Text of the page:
The Vital Role of Caregivers

Before her husband, Tony, was diagnosed with stomach cancer in 2012, Christy Leonard knew little about caregiving. Leonard, who works in information technology, soon found herself giving injections and operating a feeding tube, all while working from home and caring for the couple’s children. Meanwhile, “I did absolutely nothing for myself,” she said.

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Team Science: A Winning Approach to Research

In 1993, Jon R. Katzenbach and Douglas K. Smith authored The Wisdom of Teams, a collection of observations and insights into how high-performance teams can be assembled and managed. Many of the principles elaborated in the book are applicable to team science for cancer research.

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Can Molecular Analysis be Tapped to Tackle Brain Cancer?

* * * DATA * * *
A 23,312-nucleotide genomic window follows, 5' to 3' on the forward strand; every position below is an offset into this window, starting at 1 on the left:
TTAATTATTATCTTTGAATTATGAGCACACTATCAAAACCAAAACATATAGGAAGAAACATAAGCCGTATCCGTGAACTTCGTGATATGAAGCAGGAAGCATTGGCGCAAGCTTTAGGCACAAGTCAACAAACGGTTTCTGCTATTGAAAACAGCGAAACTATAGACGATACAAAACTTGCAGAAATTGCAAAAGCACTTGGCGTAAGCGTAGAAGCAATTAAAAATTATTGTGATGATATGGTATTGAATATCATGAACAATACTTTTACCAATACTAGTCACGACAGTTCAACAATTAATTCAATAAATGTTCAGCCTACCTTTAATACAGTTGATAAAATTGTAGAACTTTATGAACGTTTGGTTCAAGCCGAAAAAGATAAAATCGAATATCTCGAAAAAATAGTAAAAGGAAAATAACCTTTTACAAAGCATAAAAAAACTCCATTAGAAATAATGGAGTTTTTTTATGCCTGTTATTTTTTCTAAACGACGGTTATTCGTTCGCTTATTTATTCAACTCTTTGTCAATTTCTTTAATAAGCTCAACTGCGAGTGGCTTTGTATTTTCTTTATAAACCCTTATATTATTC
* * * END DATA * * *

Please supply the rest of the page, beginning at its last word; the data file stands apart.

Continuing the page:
Compared to treatment advances for other types of cancer, progress in treating brain cancer has been frustratingly slow. Still, understanding the molecular changes that drive brain cancer remains “potentially transformative,” says Paul Mischel, a cancer biologist and neuropathologist at the Ludwig Institute for Cancer Research in San Diego.

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Broadening Clinical Trial Participation

Patient enrollment in clinical trials has long been on the minds of oncologists and researchers. In 1990, fewer than 3 percent of patients were enrolled in clinical trials—which spurred then president-elect of the American Cancer Society, Walter Lawrence Jr., MD, to write an editorial calling for more concerted efforts. More than 25 years later, clinical trial participation hovers around 5 percent.

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Understanding Premalignancy and Cancer Risk

Prevention is often said to be more powerful than a cure. With an eye toward thwarting the disease, some researchers are trying to understand the molecular processes that are present in cells before cancer develops. These efforts, which analyze the potential power of premalignancy, are featured in the spring issue of Cancer Today.

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